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An Important Note about Secure Customer Authentication

On the 14th of September a new EU wide directive will come into force regulating online transactions inside the EU. Basically, Secure Customer Authentication, or SCA will require that online transactions will require two factor authentication. This means that any online store has to support this in order to continue to take orders. This store is already set up for this, and it may already be in effect.

So what does this mean?

Basically when you go to check out, at the payment stage, your bank will require an additional layer of authentication in order to authorise the payment. This can be anything from a code the bank texts to you, to authentication through a smartphone app. An example of this that has been in place for sometime is 3d secure.

This takes place between you and your bank and is provided by your credit or debit card provider. The authentication is not actually directly part of this store, but rather comes from your payment provider, and is handled by the payment processors that I use on the site, which are Stripe and PayPal. The stated idea of this is to make payments more secure and reduce fraud.

While I appreciate that many people will be frustrated by an additional layer of interaction when making a purchase, it is completely out of my hands. It is a required law, and is done at the payment processor stage, not by the website. However, to add a wrinkle to this, some payments are exempt and some will be automatically allowed, so the user experience may well be different depending on your bank and the cost of the order. Orders below €30 may be exempt, and in this case you shouldn’t see any difference, but this is up to the payment providers to decide. It’s important to note, that this isn’t just for my store, or similar stores, it’s for any online transaction inside the EU.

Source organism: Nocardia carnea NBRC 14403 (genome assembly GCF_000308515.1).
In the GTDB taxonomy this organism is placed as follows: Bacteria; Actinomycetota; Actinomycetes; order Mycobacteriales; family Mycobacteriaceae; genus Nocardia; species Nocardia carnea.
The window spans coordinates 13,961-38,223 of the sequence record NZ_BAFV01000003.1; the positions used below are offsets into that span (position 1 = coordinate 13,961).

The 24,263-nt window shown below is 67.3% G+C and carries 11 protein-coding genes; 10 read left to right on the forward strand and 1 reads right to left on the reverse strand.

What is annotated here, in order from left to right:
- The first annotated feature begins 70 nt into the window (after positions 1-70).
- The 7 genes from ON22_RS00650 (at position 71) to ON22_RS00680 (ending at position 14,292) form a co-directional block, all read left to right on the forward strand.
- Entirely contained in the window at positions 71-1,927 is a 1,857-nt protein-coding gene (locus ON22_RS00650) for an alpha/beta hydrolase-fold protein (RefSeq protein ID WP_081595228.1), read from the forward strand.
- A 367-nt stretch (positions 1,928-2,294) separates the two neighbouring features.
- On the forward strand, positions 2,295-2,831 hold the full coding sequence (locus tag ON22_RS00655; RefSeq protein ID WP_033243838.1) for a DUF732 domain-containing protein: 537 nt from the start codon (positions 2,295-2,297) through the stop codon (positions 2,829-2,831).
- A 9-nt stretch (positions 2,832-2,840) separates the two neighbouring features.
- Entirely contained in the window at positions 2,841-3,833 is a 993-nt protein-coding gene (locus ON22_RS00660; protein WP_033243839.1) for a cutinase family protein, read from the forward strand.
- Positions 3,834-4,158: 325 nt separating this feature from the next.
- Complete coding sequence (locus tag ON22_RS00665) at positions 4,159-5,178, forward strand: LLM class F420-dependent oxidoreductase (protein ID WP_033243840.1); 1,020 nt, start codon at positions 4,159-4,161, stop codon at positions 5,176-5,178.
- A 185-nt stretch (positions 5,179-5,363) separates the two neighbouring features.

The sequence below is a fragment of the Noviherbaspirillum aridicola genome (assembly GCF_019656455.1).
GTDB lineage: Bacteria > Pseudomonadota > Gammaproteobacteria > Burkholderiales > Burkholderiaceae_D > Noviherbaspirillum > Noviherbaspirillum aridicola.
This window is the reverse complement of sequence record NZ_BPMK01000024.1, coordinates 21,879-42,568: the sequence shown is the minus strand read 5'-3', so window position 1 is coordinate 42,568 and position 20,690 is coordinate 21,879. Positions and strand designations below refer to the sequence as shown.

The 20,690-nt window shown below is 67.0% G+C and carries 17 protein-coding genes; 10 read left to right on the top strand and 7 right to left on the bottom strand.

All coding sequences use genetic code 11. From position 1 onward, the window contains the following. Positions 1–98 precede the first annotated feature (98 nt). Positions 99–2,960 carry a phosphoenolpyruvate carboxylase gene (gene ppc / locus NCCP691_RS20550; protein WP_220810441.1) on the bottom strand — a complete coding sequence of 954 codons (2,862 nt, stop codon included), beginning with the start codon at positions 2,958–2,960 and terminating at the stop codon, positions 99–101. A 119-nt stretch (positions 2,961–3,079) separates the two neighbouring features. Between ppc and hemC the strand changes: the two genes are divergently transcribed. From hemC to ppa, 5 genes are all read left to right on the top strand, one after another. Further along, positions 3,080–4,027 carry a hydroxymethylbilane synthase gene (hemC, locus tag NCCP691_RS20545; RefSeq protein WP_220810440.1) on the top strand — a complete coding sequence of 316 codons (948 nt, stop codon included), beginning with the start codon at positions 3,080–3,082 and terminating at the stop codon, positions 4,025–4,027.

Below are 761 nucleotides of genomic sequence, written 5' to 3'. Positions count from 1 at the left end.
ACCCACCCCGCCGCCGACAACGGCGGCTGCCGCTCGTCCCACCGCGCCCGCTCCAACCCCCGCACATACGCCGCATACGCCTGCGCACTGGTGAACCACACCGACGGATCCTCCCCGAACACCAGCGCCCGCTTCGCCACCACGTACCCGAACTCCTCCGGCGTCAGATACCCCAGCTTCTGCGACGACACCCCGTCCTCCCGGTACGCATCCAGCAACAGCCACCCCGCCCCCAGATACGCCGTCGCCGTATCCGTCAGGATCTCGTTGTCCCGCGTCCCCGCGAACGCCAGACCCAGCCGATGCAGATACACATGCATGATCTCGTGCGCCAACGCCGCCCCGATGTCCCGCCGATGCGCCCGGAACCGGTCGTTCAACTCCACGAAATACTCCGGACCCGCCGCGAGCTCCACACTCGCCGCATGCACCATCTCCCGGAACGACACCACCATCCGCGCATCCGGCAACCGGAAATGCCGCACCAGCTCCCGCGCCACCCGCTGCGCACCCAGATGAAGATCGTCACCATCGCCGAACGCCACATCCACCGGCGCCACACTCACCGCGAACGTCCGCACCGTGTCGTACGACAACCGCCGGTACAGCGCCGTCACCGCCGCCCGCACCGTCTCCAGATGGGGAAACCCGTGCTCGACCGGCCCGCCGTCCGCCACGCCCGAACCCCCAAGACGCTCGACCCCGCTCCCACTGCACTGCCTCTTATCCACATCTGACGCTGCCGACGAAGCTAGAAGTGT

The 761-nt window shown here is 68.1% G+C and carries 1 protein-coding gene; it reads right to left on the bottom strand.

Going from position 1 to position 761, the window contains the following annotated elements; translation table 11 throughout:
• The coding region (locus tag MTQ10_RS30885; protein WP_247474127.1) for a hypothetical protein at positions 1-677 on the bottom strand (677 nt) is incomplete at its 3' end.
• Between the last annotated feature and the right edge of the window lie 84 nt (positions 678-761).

The upshot of all this is that if you’re purchasing from this store, you may get an additional pop-up from your bank at the payment stage. Your own bank should have details of this too. If you are outside the EU it is unclear how this will affect you. It is supposed to affect users whenever one end of a transaction is in the EU, however, with PayPal, it’s not clear, as they may consider PayPal one end of the transaction. Critics of this new law are concerned that it will affect online sales in Europe, and I can understand the concern. I am curious to see if it has a majorly negative effect on my sales.

I do apologise for the extra hassle, although, as I said its out of my hands. I regularly get people complaining at even having to enter the standard legally required information, so I assume the same people will be extra frustrated at this. While this is currently an EU thing it should be noted that several other countries outside the EU are considering similar legislation.

For more Information, here is a good article from Visa explaining what SCA is and how it will affect you.

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